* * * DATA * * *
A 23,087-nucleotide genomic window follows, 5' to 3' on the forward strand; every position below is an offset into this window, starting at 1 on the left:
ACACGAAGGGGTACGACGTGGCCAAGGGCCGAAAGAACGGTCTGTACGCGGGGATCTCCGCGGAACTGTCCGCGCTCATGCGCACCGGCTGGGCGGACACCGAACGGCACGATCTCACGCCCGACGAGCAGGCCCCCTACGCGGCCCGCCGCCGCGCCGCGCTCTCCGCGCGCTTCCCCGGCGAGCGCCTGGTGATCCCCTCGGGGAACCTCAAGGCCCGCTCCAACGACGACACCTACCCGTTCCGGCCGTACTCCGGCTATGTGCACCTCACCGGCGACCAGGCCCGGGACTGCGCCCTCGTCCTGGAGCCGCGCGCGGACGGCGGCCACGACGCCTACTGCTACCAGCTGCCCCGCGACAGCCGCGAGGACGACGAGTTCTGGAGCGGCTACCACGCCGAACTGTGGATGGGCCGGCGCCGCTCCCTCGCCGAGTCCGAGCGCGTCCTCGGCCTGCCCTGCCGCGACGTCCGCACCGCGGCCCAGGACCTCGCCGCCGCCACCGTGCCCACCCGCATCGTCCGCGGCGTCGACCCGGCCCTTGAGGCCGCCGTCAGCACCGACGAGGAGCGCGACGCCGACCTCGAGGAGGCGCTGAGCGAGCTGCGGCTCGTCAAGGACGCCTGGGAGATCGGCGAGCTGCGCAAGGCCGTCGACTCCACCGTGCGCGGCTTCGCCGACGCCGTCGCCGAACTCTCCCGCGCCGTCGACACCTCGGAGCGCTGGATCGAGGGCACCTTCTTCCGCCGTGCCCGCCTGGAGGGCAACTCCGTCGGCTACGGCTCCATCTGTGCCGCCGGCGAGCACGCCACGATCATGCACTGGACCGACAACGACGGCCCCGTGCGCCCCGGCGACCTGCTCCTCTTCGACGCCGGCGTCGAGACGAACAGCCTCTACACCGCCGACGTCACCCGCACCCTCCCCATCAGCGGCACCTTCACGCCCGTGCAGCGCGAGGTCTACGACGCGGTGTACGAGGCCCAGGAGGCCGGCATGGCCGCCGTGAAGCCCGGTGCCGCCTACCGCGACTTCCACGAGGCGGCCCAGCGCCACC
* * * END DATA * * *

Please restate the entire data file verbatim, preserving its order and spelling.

A 23,087-nucleotide genomic window follows, 5' to 3' on the forward strand; every position below is an offset into this window, starting at 1 on the left:
ACACGAAGGGGTACGACGTGGCCAAGGGCCGAAAGAACGGTCTGTACGCGGGGATCTCCGCGGAACTGTCCGCGCTCATGCGCACCGGCTGGGCGGACACCGAACGGCACGATCTCACGCCCGACGAGCAGGCCCCCTACGCGGCCCGCCGCCGCGCCGCGCTCTCCGCGCGCTTCCCCGGCGAGCGCCTGGTGATCCCCTCGGGGAACCTCAAGGCCCGCTCCAACGACGACACCTACCCGTTCCGGCCGTACTCCGGCTATGTGCACCTCACCGGCGACCAGGCCCGGGACTGCGCCCTCGTCCTGGAGCCGCGCGCGGACGGCGGCCACGACGCCTACTGCTACCAGCTGCCCCGCGACAGCCGCGAGGACGACGAGTTCTGGAGCGGCTACCACGCCGAACTGTGGATGGGCCGGCGCCGCTCCCTCGCCGAGTCCGAGCGCGTCCTCGGCCTGCCCTGCCGCGACGTCCGCACCGCGGCCCAGGACCTCGCCGCCGCCACCGTGCCCACCCGCATCGTCCGCGGCGTCGACCCGGCCCTTGAGGCCGCCGTCAGCACCGACGAGGAGCGCGACGCCGACCTCGAGGAGGCGCTGAGCGAGCTGCGGCTCGTCAAGGACGCCTGGGAGATCGGCGAGCTGCGCAAGGCCGTCGACTCCACCGTGCGCGGCTTCGCCGACGCCGTCGCCGAACTCTCCCGCGCCGTCGACACCTCGGAGCGCTGGATCGAGGGCACCTTCTTCCGCCGTGCCCGCCTGGAGGGCAACTCCGTCGGCTACGGCTCCATCTGTGCCGCCGGCGAGCACGCCACGATCATGCACTGGACCGACAACGACGGCCCCGTGCGCCCCGGCGACCTGCTCCTCTTCGACGCCGGCGTCGAGACGAACAGCCTCTACACCGCCGACGTCACCCGCACCCTCCCCATCAGCGGCACCTTCACGCCCGTGCAGCGCGAGGTCTACGACGCGGTGTACGAGGCCCAGGAGGCCGGCATGGCCGCCGTGAAGCCCGGTGCCGCCTACCGCGACTTCCACGAGGCGGCCCAGCGCCACC